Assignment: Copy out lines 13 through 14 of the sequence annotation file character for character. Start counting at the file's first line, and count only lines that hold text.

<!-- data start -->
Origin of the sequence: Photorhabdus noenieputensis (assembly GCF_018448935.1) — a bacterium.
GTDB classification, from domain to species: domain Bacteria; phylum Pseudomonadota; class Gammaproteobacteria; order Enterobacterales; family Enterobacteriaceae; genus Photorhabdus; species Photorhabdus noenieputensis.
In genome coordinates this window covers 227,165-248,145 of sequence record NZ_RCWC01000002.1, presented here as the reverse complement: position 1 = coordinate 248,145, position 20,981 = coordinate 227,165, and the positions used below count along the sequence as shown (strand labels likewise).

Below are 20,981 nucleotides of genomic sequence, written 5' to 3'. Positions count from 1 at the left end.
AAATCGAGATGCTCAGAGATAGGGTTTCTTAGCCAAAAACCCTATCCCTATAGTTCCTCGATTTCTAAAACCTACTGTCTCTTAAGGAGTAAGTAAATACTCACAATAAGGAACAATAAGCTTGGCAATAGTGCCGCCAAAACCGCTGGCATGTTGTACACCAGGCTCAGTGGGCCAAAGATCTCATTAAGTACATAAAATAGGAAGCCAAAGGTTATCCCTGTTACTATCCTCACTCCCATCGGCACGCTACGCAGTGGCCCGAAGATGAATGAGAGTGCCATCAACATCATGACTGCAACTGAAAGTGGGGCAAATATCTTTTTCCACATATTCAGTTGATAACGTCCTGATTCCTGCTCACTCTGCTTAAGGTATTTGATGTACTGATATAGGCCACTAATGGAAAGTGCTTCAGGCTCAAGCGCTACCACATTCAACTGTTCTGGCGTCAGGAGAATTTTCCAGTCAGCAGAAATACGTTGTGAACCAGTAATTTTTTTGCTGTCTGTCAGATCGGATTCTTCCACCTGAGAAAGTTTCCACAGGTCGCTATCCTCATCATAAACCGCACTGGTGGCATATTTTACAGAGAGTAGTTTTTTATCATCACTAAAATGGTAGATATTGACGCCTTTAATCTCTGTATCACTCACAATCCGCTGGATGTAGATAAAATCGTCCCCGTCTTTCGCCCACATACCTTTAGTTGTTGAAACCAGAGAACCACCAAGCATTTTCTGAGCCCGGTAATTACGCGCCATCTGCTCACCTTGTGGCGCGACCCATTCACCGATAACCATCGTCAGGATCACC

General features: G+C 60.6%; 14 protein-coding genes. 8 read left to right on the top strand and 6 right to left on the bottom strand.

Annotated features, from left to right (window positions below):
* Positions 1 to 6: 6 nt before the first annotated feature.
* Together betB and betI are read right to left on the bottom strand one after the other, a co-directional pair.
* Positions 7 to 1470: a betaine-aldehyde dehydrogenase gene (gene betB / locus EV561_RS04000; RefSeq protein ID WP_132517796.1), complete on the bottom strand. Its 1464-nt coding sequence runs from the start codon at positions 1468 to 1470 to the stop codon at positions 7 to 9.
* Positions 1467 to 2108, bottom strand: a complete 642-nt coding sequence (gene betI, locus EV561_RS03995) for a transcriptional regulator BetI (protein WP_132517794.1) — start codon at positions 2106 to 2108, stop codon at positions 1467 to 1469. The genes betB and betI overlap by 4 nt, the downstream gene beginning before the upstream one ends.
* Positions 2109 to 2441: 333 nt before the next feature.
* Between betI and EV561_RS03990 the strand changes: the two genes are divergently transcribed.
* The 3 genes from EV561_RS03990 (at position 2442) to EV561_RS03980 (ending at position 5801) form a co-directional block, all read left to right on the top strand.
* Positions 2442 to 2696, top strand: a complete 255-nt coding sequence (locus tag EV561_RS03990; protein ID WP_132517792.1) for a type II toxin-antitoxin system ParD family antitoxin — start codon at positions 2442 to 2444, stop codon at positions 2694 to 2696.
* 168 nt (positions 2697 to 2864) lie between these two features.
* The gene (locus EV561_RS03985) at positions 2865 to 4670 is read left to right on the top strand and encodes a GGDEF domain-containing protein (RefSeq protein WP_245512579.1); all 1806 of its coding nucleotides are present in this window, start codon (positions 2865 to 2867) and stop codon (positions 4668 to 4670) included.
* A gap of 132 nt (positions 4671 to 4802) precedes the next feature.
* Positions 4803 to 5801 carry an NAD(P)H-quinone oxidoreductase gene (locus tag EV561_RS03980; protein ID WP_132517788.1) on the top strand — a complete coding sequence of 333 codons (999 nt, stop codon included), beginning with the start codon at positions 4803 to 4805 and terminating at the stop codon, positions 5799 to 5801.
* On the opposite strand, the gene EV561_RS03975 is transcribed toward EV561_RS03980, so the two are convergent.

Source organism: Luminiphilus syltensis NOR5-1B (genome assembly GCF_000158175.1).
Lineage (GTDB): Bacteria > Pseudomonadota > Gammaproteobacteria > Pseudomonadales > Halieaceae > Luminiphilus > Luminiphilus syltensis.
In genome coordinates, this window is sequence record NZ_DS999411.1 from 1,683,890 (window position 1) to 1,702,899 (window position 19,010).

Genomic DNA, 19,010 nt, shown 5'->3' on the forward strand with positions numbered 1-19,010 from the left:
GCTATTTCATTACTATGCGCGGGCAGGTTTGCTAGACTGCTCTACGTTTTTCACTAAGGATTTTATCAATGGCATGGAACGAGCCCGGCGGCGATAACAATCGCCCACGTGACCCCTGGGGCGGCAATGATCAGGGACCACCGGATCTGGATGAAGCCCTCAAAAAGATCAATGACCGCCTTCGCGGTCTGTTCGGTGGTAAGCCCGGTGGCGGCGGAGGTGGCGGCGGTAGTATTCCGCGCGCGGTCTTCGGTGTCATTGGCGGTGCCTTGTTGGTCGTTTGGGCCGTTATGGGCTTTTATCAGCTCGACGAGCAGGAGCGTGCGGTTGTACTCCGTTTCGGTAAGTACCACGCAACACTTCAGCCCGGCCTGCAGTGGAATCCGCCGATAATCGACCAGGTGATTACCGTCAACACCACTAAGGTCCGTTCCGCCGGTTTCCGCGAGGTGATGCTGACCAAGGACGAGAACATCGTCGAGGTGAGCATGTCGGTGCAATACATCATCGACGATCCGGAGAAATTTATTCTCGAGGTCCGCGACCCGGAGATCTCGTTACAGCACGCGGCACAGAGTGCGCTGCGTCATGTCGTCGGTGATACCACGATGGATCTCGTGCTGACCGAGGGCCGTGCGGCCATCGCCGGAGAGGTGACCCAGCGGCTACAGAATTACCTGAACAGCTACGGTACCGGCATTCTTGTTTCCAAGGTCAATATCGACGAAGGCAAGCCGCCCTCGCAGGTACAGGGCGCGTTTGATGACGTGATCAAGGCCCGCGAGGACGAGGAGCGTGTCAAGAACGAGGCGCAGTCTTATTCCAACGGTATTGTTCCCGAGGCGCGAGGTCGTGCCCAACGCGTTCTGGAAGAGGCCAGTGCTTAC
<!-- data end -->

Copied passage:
* Between betI and EV561_RS03990 the strand changes: the two genes are divergently transcribed.
* The 3 genes from EV561_RS03990 (at position 2442) to EV561_RS03980 (ending at position 5801) form a co-directional block, all read left to right on the top strand.